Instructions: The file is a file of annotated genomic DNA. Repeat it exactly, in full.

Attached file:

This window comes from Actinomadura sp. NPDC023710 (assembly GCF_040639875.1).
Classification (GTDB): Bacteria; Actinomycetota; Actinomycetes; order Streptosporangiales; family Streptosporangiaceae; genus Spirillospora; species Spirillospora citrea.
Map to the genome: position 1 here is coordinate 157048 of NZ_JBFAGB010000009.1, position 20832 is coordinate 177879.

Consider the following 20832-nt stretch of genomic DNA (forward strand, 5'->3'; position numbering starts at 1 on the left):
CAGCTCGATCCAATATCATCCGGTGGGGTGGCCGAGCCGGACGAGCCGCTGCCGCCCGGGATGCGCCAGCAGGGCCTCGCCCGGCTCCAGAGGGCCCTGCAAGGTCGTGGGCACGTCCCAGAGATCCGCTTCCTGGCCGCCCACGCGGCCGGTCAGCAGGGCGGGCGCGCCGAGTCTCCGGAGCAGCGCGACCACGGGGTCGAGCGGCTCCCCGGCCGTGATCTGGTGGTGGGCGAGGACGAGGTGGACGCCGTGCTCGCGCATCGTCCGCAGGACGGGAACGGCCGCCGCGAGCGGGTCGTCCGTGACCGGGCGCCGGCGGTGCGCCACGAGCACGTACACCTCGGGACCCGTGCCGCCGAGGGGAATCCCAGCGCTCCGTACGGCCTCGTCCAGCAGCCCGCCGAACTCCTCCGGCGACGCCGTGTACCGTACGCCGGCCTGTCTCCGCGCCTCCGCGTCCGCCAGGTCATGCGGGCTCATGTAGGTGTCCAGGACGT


This window comes from Actinomadura sp. NPDC023710 (assembly GCF_040639875.1).
Classification (GTDB): Bacteria; Actinomycetota; Actinomycetes; order Streptosporangiales; family Streptosporangiaceae; genus Spirillospora; species Spirillospora citrea.
Map to the genome: position 1 here is coordinate 157048 of NZ_JBFAGB010000009.1, position 20832 is coordinate 177879.

Consider the following 20832-nt stretch of genomic DNA (forward strand, 5'->3'; position numbering starts at 1 on the left):
CAGCTCGATCCAATATCATCCGGTGGGGTGGCCGAGCCGGACGAGCCGCTGCCGCCCGGGATGCGCCAGCAGGGCCTCGCCCGGCTCCAGAGGGCCCTGCAAGGTCGTGGGCACGTCCCAGAGATCCGCTTCCTGGCCGCCCACGCGGCCGGTCAGCAGGGCGGGCGCGCCGAGTCTCCGGAGCAGCGCGACCACGGGGTCGAGCGGCTCCCCGGCCGTGATCTGGTGGTGGGCGAGGACGAGGTGGACGCCGTGCTCGCGCATCGTCCGCAGGACGGGAACGGCCGCCGCGAGCGGGTCGTCCGTGACCGGGCGCCGGCGGTGCGCCACGAGCACGTACACCTCGGGACCCGTGCCGCCGAGGGGAATCCCAGCGCTCCGTACGGCCTCGTCCAGCAGCCCGCCGAACTCCTCCGGCGACGCCGTGTACCGTACGCCGGCCTGTCTCCGCGCCTCCGCGTCCGCCAGGTCATGCGGGCTCATGTAGGTGTCCAGGACGT